Between the faction of gay Christians who are happy with their sexual identity and "ex-gays," who say they've removed their homosexual yearnings, is a third group that gets little attention. These so-called Side B Christians identify as gay and believe it's not sinful to do so. But because they see acting on their orientation as ungodly, they commit to a life of celibacy.
Now, for the first time, a sociologist has taken an in-depth look at what makes Side Bs tick, particularly how they navigate their same-sex desires and their awkward position as stuck in the middle of ex-gay groups and content gay Christians. The study is small, but finds that Side Bs experience both tension and connection with these two groups. (The origins of the "Side B" term are foggy, but the terminology seems to come from the organization the Gay Christian Network, which labels gay Christians who do not see their sexuality as sinful as "Side A" and those who do as "Side B.")
"The networks overlap with these two groups very strongly, and they did often feel kind of caught in the middle, certainly," said study researcher S.J. Creek, a sociologist at Hollins University in Virginia. [5 Myths About Gay People, Debunked]
Christian and gay
The study of Side B Christians grew out of a larger research project by Creek looking into the lives of ex-gay Christians. This movement, which centers largely around the organization Exodus International, claims that same-sex desire can be stifled and that sexual orientation can be changed — hence the term "ex-gay." Numbers on ex-gay individuals are hard to come by, but Exodus International claims 3,000 people worldwide attend one of its ministry events each week.
In interviewing people who had sought help from ex-gay groups and then left, Creek found two distinct groups: Side As, who reconciled their sexuality with their religion and believe being gay and Christian is not contradictory; and Side Bs, who accept their orientation but commit to celibacy in order to remain in line with anti-homosexuality tenets.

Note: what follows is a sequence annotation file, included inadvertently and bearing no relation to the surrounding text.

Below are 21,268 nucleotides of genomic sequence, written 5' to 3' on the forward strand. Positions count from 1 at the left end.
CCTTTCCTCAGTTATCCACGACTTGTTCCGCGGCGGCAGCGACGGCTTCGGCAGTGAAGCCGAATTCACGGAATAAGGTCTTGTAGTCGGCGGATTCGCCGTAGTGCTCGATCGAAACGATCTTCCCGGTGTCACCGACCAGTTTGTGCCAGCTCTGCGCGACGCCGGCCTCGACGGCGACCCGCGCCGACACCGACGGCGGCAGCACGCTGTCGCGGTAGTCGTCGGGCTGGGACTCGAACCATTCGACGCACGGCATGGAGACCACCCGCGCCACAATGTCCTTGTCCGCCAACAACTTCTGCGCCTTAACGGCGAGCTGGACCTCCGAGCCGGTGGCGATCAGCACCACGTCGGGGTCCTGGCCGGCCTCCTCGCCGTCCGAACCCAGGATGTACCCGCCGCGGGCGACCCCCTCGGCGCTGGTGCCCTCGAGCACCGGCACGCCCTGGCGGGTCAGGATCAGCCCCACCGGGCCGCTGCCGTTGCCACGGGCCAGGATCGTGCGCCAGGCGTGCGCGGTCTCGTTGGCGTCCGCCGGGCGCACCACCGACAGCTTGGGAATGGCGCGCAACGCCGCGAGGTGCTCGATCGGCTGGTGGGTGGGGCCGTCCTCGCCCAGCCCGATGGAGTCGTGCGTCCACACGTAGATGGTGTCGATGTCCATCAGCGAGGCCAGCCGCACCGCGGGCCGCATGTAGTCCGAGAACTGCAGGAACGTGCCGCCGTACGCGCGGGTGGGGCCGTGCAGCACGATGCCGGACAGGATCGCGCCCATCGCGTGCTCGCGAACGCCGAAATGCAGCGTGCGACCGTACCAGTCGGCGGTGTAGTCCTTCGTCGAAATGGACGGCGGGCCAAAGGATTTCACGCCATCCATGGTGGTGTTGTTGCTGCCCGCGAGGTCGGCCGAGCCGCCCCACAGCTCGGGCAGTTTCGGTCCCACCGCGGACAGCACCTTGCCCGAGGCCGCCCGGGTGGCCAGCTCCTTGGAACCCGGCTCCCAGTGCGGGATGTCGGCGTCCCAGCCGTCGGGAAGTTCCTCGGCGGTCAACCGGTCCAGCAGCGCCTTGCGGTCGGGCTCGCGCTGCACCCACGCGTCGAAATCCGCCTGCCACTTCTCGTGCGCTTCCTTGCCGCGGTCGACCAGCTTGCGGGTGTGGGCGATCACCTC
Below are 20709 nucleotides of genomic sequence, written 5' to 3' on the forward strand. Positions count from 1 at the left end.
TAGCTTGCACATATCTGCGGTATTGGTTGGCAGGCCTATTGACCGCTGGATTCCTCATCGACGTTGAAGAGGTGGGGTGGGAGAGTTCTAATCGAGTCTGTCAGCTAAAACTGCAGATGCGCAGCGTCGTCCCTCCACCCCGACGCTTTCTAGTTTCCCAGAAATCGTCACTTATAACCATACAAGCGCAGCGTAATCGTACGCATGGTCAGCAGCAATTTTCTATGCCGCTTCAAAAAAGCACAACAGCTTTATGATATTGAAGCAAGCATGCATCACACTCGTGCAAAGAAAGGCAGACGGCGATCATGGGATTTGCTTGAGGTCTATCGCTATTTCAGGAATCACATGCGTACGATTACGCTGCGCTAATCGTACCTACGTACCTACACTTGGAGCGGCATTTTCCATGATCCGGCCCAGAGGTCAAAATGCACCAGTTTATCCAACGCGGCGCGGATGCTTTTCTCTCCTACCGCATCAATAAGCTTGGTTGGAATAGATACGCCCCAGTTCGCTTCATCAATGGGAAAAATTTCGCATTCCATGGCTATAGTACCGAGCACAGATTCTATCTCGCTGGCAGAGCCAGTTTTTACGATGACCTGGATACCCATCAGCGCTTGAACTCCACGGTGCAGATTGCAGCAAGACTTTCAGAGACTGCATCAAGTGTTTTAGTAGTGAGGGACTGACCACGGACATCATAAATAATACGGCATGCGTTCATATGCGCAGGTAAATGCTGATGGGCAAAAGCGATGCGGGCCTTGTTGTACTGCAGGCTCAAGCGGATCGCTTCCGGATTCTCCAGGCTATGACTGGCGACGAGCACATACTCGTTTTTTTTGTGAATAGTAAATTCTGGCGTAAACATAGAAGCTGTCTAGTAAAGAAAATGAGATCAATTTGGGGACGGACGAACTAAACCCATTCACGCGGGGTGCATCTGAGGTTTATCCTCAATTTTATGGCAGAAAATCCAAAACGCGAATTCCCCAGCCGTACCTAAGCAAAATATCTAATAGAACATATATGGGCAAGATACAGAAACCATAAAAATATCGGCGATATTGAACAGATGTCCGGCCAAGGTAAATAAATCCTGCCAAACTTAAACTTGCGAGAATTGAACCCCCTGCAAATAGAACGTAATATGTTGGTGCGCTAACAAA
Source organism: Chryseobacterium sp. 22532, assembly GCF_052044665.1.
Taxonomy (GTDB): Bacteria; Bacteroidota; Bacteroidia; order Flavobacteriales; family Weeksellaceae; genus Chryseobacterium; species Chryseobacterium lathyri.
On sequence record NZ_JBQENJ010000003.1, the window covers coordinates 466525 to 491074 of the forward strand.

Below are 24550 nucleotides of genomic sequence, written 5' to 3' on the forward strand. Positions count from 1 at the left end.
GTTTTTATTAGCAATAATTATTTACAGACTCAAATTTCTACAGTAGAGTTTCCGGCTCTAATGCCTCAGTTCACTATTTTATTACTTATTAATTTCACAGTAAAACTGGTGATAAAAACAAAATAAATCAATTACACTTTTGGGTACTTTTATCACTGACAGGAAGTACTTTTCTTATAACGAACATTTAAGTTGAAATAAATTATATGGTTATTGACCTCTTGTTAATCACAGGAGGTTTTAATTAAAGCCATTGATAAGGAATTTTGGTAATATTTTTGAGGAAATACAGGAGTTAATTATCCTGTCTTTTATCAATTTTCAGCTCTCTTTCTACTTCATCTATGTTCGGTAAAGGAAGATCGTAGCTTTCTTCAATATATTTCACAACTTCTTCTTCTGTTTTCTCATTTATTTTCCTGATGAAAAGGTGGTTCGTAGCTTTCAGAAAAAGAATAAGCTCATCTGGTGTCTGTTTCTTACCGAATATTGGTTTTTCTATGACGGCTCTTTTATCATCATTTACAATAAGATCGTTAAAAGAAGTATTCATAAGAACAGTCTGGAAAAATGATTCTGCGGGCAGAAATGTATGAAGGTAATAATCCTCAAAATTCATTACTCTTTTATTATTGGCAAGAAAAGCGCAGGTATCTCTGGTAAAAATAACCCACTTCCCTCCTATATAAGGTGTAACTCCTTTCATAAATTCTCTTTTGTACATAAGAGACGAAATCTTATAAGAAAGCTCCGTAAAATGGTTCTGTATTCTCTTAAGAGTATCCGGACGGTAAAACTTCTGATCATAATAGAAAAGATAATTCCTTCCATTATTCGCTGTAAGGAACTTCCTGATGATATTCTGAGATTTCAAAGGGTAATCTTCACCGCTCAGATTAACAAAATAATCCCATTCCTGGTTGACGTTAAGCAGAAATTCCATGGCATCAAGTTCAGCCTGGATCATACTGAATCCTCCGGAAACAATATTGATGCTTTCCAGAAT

"How each group thought about and acted on desire was different," Creek said.
For her new study, published May 13 in the journal Symbolic Interaction, Creek interviewed five Side B Christians about their emotions and interactions. Four of the interviewees were men and one was a woman; one of the men was married to a lesbian who also struggled with her desires.
Dealing with desire
The interviews revealed that desire was a complex problem for the Side Bs. "Allen," the 30-something man married to a lesbian, noted that he'd even had gay friends try to seduce him to test his limits. Such an experience is not uncommon among abstinent people, Creek wrote. [10 Milestones in Gay Rights History]
Admitting to same-sex desires is also a problem for Side Bs interacting with ex-gays, as the ex-gay philosophy holds that even homosexual desire is not OK. Creek's interviewees reported keeping their sexuality and their celibacy closeted in many cases.
"I tend to categorize myself as a gay, celibate Christian, but I am very hesitant using that [description] because in secular society, the word 'gay' means attracted to men, and in Evangelical Christian subculture, it means ‘sleeps with everybody ﬁve days a week,’" said one interviewee, called "James" in the report. Dealing with the connotations of the term was often too much of a headache, James said, so he frequently kept the information to himself.
At other times, claiming a gay identity was a way to connect with other Christians, both gay and straight. "Erin," a celibate lesbian, told Creek she found a connection with married couples in her Orthodox Church who also tried to lead chaste lives. Allen told a story of a straight Christian retreat administrator who stood up for him, pointing out that Christian straight men and Christian gay men have similar struggles.
"Every day, Allen wakes up and looks around, and he sees guys he wants to have sex with — and he doesn't have sex with them because he's following Jesus," the male administrator said. "And every day, I wake up, and I see girls I want to have sex with — and I don’t have sex with them because I’m following Jesus. So, we’re both not getting any because we’re following Jesus."
The study can’t be generalized to Christian gays as a group, or even to celibate Christian gays, Creek said. Nor can it answer the burning question of who is happier: ex-gays, Side As or Side Bs.
"Ex-gays are always telling people why gays are deeply unhappy. And many gay activists are going to tell you why ex-gay activists are deeply unhappy," Creek said. "Every group seems to think the other group isn't quite as happy as they are."
However, the Side B Christians interviewed by Creek may place a different priority on their sexuality than outsiders might, Creek said.
"Their Christian identities are incredibly important to them, and they would be deeply unhappy if they felt they were compromising those identities," she said.
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Stephanie Pappas is a contributing writer for Live Science, covering topics ranging from geoscience to archaeology to the human brain and behavior. She was previously a senior writer for Live Science but is now a freelancer based in Denver, Colorado, and regularly contributes to Scientific American and The Monitor, the monthly magazine of the American Psychological Association. Stephanie received a bachelor's degree in psychology from the University of South Carolina and a graduate certificate in science communication from the University of California, Santa Cruz.